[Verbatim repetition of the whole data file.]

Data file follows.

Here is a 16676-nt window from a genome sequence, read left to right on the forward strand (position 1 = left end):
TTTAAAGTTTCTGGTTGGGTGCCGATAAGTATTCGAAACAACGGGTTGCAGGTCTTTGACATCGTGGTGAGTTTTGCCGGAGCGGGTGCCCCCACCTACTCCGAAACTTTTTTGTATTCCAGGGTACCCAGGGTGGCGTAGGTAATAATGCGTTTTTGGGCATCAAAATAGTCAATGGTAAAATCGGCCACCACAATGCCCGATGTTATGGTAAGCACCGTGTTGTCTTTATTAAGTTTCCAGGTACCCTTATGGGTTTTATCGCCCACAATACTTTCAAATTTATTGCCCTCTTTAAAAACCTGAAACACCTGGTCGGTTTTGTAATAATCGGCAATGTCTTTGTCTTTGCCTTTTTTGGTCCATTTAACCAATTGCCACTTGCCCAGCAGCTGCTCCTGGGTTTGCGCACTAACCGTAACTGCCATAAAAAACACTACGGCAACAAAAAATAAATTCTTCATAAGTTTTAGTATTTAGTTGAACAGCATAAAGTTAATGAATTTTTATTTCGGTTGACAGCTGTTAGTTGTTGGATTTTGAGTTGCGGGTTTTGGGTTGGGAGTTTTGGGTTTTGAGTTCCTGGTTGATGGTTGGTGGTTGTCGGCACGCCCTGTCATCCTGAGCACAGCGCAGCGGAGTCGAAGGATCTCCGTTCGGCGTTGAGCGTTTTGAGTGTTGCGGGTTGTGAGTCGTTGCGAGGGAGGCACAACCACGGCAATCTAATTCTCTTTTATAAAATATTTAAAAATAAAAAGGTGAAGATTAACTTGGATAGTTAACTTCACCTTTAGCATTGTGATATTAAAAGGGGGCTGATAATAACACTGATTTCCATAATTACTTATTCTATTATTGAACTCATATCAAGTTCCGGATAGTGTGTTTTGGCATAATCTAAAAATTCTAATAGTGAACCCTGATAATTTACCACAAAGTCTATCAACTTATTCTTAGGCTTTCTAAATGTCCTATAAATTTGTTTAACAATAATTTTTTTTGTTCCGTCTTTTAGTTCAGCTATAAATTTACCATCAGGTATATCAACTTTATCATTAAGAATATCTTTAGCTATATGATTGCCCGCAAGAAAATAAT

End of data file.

Here is a 16676-nt window from a genome sequence, read left to right on the forward strand (position 1 = left end):
TTTAAAGTTTCTGGTTGGGTGCCGATAAGTATTCGAAACAACGGGTTGCAGGTCTTTGACATCGTGGTGAGTTTTGCCGGAGCGGGTGCCCCCACCTACTCCGAAACTTTTTTGTATTCCAGGGTACCCAGGGTGGCGTAGGTAATAATGCGTTTTTGGGCATCAAAATAGTCAATGGTAAAATCGGCCACCACAATGCCCGATGTTATGGTAAGCACCGTGTTGTCTTTATTAAGTTTCCAGGTACCCTTATGGGTTTTATCGCCCACAATACTTTCAAATTTATTGCCCTCTTTAAAAACCTGAAACACCTGGTCGGTTTTGTAATAATCGGCAATGTCTTTGTCTTTGCCTTTTTTGGTCCATTTAACCAATTGCCACTTGCCCAGCAGCTGCTCCTGGGTTTGCGCACTAACCGTAACTGCCATAAAAAACACTACGGCAACAAAAAATAAATTCTTCATAAGTTTTAGTATTTAGTTGAACAGCATAAAGTTAATGAATTTTTATTTCGGTTGACAGCTGTTAGTTGTTGGATTTTGAGTTGCGGGTTTTGGGTTGGGAGTTTTGGGTTTTGAGTTCCTGGTTGATGGTTGGTGGTTGTCGGCACGCCCTGTCATCCTGAGCACAGCGCAGCGGAGTCGAAGGATCTCCGTTCGGCGTTGAGCGTTTTGAGTGTTGCGGGTTGTGAGTCGTTGCGAGGGAGGCACAACCACGGCAATCTAATTCTCTTTTATAAAATATTTAAAAATAAAAAGGTGAAGATTAACTTGGATAGTTAACTTCACCTTTAGCATTGTGATATTAAAAGGGGGCTGATAATAACACTGATTTCCATAATTACTTATTCTATTATTGAACTCATATCAAGTTCCGGATAGTGTGTTTTGGCATAATCTAAAAATTCTAATAGTGAACCCTGATAATTTACCACAAAGTCTATCAACTTATTCTTAGGCTTTCTAAATGTCCTATAAATTTGTTTAACAATAATTTTTTTTGTTCCGTCTTTTAGTTCAGCTATAAATTTACCATCAGGTATATCAACTTTATCATTAAGAATATCTTTAGCTATATGATTGCCCGCAAGAAAATAAT